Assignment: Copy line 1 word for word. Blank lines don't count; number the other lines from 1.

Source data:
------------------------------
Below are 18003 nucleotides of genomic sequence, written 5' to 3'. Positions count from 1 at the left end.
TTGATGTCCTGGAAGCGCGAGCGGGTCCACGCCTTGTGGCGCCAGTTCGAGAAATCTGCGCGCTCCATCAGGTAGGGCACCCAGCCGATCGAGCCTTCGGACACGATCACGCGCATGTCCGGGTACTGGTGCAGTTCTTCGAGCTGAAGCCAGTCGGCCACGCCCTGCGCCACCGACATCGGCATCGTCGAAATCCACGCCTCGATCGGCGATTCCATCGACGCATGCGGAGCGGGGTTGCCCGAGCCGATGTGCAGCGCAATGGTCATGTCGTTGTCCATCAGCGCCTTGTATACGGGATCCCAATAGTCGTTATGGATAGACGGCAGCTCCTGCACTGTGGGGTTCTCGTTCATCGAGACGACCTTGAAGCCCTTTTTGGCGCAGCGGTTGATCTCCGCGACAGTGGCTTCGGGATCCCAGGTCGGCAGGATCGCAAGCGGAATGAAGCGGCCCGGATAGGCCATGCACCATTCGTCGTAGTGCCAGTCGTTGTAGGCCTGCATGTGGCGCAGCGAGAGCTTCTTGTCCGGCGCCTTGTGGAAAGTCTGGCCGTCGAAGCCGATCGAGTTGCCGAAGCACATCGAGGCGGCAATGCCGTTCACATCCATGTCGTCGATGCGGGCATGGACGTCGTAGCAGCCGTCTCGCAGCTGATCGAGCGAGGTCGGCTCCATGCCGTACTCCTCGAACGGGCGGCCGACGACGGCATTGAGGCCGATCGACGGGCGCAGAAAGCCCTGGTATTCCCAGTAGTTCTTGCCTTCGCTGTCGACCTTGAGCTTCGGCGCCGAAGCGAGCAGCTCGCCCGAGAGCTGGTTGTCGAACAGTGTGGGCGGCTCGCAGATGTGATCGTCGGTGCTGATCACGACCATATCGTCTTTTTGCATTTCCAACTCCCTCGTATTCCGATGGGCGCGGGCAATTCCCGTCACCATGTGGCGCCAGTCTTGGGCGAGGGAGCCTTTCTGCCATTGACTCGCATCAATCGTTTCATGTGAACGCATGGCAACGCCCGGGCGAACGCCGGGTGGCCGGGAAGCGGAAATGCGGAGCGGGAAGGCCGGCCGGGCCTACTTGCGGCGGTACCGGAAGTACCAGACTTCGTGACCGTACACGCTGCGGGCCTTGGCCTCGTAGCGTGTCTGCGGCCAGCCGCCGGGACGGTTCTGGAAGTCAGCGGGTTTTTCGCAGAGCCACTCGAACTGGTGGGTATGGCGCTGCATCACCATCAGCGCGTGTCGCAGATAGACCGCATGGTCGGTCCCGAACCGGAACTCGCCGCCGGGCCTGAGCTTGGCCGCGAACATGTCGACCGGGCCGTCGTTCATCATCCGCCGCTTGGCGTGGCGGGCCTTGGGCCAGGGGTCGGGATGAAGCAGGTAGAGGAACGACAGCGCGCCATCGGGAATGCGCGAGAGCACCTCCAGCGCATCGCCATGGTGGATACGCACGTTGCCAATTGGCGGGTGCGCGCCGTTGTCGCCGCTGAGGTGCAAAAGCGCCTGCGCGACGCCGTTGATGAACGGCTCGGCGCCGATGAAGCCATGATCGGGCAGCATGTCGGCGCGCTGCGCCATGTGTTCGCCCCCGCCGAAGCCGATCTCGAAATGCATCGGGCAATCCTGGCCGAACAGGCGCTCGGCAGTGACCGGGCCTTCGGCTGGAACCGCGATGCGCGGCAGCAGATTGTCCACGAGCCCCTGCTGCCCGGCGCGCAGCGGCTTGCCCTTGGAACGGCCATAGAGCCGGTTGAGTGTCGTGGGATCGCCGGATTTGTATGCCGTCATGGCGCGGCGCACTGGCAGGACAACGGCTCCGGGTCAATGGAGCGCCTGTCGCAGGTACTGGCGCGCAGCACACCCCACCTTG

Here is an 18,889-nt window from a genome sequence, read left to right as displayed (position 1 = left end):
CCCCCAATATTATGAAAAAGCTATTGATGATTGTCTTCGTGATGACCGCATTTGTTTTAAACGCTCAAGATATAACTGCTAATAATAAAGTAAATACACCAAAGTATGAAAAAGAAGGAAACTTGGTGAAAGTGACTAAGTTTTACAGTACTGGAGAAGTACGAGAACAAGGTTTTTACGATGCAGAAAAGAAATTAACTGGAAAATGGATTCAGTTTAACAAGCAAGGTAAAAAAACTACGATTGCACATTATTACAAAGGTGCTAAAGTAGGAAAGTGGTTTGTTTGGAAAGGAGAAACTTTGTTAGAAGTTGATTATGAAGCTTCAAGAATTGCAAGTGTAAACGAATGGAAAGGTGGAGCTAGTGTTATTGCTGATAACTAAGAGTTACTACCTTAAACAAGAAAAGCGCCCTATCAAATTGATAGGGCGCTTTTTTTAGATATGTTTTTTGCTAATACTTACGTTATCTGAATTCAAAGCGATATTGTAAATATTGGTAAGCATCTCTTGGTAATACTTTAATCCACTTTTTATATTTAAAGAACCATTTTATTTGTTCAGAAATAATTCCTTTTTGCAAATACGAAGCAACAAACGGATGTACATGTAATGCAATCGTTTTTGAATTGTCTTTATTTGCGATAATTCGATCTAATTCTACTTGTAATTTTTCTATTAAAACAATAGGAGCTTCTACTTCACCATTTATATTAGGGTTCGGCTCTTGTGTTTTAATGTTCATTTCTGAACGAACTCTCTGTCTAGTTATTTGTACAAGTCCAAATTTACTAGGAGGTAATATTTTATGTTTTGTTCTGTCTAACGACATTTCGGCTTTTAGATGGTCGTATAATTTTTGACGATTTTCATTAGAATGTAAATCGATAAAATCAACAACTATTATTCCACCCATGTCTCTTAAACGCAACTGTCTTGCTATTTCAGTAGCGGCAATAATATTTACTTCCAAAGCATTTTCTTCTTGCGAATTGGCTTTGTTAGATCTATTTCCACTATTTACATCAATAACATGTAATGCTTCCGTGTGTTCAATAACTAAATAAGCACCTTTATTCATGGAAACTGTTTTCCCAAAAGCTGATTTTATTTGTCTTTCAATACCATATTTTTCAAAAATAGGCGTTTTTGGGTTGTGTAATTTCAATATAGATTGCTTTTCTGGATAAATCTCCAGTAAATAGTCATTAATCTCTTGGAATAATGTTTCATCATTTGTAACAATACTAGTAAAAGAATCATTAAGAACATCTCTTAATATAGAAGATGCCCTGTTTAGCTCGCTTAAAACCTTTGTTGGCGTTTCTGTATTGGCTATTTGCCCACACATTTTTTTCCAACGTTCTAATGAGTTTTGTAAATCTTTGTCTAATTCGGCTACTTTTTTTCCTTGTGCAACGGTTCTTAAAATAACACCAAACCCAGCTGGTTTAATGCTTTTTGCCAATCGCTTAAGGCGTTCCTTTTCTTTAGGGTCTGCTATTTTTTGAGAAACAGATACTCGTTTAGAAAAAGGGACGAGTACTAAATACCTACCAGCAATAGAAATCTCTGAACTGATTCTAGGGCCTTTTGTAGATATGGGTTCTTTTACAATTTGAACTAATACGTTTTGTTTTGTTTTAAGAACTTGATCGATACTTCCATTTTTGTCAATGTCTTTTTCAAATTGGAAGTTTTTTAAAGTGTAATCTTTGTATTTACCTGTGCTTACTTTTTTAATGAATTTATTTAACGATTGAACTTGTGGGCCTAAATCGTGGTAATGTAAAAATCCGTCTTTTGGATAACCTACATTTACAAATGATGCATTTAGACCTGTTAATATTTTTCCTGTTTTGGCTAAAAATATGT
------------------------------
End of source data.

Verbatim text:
Below are 18003 nucleotides of genomic sequence, written 5' to 3'. Positions count from 1 at the left end.